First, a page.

The ice-cream should ideally be served on the day you make it / LISA BARBER

I love ice-creams that contain a fruit ripple, it is old-fashioned and nostalgic to me. To ensure an ice-cream that really ripples, make sure that both the custard and raspberry purée are well chilled.

450ml/16 fl oz double cream
150ml/1/4 pint of whole milk
1 vanilla pod, split in half lengthwise
6 organic free range eggs
120g/4oz caster sugar
2 punnets of English raspberries
120g/4oz caster sugar
A small pinch of salt
2 tbsp rose syrup

Place the cream and milk into a heavy-based pan and set over a low heat. Scrape the seeds from the vanilla pod and add them to the pan.

Slowly bring to just under a boil, remove from the stove and allow to infuse for 15 minutes. Meanwhile, whisk the eggs and sugar together really well, then pour over the warm cream, whisk again and return to the stove on the lowest possible heat.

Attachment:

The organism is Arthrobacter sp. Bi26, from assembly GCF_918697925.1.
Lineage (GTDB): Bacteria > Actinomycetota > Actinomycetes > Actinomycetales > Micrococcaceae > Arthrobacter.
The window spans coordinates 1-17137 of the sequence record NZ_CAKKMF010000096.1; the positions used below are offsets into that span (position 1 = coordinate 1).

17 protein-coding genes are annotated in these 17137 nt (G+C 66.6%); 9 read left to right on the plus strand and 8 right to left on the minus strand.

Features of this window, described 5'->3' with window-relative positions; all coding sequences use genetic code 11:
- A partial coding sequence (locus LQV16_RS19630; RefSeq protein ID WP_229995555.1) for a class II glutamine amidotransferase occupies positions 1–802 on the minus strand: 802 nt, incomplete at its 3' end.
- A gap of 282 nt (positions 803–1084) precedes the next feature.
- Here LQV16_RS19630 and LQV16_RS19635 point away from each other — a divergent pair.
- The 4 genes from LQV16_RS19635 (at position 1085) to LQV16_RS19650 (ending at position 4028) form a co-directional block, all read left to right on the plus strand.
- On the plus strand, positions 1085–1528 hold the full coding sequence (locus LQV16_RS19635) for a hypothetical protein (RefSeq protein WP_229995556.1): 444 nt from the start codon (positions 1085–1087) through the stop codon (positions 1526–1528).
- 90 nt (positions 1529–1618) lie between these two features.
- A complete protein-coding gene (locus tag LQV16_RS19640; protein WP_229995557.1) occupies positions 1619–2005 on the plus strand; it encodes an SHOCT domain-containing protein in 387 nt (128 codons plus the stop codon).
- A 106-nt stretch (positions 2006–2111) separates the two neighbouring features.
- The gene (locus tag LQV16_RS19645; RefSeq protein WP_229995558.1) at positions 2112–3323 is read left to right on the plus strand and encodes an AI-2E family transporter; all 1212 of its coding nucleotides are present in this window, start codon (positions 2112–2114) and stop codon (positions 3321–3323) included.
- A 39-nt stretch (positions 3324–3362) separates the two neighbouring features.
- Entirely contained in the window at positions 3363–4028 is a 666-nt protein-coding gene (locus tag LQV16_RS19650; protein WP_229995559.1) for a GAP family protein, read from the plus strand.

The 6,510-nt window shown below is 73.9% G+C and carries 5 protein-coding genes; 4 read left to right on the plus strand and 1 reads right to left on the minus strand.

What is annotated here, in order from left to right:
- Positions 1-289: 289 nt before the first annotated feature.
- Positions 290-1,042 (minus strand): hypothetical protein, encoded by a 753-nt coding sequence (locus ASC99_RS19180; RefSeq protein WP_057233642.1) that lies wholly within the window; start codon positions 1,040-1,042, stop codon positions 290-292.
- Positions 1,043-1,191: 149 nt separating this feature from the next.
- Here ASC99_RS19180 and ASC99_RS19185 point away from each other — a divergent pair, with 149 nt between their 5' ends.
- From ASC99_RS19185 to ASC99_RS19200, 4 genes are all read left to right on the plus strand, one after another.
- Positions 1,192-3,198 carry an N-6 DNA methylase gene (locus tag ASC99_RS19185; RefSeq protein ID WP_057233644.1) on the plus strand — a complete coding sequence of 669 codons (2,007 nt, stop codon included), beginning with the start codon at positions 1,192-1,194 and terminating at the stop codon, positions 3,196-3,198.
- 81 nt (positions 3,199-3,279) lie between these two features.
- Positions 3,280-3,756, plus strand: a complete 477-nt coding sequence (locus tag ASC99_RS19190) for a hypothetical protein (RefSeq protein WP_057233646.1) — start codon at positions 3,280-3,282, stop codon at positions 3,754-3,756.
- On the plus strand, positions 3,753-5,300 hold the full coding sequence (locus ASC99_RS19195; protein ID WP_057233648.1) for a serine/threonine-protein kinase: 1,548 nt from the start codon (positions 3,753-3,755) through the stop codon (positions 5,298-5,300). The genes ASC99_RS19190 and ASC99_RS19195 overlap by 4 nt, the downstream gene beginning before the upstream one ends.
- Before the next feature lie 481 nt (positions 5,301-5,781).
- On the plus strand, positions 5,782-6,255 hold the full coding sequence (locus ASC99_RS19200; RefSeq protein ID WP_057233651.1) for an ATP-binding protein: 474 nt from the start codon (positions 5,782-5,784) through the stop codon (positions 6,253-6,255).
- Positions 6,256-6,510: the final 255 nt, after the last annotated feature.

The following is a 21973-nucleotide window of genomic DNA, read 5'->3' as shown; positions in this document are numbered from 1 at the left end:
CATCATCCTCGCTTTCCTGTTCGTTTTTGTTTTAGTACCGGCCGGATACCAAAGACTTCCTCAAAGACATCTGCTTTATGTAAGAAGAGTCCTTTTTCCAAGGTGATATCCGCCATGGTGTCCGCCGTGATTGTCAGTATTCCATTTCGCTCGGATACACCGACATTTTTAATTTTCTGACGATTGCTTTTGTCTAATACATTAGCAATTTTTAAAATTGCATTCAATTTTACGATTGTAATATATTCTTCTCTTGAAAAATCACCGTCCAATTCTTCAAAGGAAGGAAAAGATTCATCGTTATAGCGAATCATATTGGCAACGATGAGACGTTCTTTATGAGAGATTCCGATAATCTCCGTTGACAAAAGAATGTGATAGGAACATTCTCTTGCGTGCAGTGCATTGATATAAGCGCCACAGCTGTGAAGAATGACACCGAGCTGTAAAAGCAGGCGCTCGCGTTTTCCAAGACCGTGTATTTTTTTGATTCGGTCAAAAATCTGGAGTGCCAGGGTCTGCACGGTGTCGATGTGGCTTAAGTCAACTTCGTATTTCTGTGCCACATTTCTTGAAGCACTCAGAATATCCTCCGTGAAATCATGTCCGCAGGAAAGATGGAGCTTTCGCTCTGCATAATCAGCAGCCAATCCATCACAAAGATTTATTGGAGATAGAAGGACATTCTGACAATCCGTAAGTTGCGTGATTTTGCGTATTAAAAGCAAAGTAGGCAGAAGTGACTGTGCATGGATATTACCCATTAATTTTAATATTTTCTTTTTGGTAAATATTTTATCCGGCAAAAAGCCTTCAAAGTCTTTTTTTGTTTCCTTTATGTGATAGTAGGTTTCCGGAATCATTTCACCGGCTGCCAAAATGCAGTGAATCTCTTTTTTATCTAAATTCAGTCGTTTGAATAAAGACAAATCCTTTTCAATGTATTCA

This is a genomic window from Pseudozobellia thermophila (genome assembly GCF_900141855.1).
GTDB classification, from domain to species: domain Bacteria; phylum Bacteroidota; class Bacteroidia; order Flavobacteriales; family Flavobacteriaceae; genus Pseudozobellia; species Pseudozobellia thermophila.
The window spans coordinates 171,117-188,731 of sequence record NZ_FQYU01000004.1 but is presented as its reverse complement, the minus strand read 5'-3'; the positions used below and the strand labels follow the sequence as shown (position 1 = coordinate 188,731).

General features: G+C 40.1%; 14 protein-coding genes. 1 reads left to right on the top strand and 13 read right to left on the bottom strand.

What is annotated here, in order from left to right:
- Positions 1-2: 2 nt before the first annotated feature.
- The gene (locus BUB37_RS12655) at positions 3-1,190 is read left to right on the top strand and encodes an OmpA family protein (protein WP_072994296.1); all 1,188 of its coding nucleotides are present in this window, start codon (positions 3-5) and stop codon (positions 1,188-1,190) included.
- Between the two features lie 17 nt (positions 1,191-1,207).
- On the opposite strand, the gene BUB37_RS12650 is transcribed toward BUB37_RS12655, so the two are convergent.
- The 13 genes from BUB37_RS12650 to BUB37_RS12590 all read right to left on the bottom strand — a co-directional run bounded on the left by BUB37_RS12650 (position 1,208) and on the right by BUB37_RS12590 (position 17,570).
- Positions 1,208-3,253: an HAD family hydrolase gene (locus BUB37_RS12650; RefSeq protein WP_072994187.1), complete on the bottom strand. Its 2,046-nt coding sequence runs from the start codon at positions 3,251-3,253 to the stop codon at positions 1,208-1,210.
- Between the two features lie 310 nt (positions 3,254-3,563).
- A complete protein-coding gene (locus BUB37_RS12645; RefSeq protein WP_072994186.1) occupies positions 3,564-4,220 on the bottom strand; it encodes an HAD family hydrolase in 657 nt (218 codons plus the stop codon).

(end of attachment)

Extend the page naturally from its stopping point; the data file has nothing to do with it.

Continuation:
Stir in a figure-of- eight motion with a wooden spoon until the custard begins to thicken (this will take about 10 minutes), then immediately pour into a cool bowl. When it's cooled completely, put it into an ice-cream maker and follow the instructions.

Place the raspberries, sugar and salt into a pan over a medium heat. Cook for 10 minutes, stirring occasionally, until the raspberries begin to ooze their juice. Then add the rose syrup.

Allow to cool, then transfer your ice-cream into a bowl and put in the fridge. Wash your ice-cream maker well, then churn the purée in it until it is well chilled and has thickened substantially. This will take around 20 minutes. Very lightly fold the chilled sorbet into the ice-cream, then keep in the freezer until ready to use – ideally the day you make it.